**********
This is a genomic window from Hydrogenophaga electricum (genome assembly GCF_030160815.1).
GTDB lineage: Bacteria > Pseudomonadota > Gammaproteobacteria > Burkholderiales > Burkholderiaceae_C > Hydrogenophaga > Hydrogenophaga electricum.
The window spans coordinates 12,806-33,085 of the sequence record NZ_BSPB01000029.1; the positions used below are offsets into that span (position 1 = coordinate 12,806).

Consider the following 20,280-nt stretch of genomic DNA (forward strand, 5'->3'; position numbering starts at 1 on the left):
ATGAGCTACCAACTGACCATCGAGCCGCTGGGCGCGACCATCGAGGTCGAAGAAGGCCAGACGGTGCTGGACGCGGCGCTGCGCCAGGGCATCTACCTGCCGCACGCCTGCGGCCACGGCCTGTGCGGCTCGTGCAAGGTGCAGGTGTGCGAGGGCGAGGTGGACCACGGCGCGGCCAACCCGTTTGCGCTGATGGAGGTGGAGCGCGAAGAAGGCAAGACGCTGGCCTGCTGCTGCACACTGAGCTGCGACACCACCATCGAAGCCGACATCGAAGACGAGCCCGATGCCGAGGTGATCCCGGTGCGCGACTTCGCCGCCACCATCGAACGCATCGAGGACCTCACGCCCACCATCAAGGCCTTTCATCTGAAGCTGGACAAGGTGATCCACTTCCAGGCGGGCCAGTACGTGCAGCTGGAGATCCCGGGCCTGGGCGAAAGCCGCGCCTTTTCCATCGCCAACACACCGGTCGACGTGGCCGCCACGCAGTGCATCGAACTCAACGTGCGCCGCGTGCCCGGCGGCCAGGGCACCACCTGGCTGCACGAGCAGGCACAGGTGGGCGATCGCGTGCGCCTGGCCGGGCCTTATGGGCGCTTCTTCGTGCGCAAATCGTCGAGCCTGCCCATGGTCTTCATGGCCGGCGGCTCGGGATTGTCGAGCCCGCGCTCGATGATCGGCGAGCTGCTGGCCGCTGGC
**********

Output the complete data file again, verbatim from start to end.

This is a genomic window from Hydrogenophaga electricum (genome assembly GCF_030160815.1).
GTDB lineage: Bacteria > Pseudomonadota > Gammaproteobacteria > Burkholderiales > Burkholderiaceae_C > Hydrogenophaga > Hydrogenophaga electricum.
The window spans coordinates 12,806-33,085 of the sequence record NZ_BSPB01000029.1; the positions used below are offsets into that span (position 1 = coordinate 12,806).

Consider the following 20,280-nt stretch of genomic DNA (forward strand, 5'->3'; position numbering starts at 1 on the left):
ATGAGCTACCAACTGACCATCGAGCCGCTGGGCGCGACCATCGAGGTCGAAGAAGGCCAGACGGTGCTGGACGCGGCGCTGCGCCAGGGCATCTACCTGCCGCACGCCTGCGGCCACGGCCTGTGCGGCTCGTGCAAGGTGCAGGTGTGCGAGGGCGAGGTGGACCACGGCGCGGCCAACCCGTTTGCGCTGATGGAGGTGGAGCGCGAAGAAGGCAAGACGCTGGCCTGCTGCTGCACACTGAGCTGCGACACCACCATCGAAGCCGACATCGAAGACGAGCCCGATGCCGAGGTGATCCCGGTGCGCGACTTCGCCGCCACCATCGAACGCATCGAGGACCTCACGCCCACCATCAAGGCCTTTCATCTGAAGCTGGACAAGGTGATCCACTTCCAGGCGGGCCAGTACGTGCAGCTGGAGATCCCGGGCCTGGGCGAAAGCCGCGCCTTTTCCATCGCCAACACACCGGTCGACGTGGCCGCCACGCAGTGCATCGAACTCAACGTGCGCCGCGTGCCCGGCGGCCAGGGCACCACCTGGCTGCACGAGCAGGCACAGGTGGGCGATCGCGTGCGCCTGGCCGGGCCTTATGGGCGCTTCTTCGTGCGCAAATCGTCGAGCCTGCCCATGGTCTTCATGGCCGGCGGCTCGGGATTGTCGAGCCCGCGCTCGATGATCGGCGAGCTGCTGGCCGCTGGC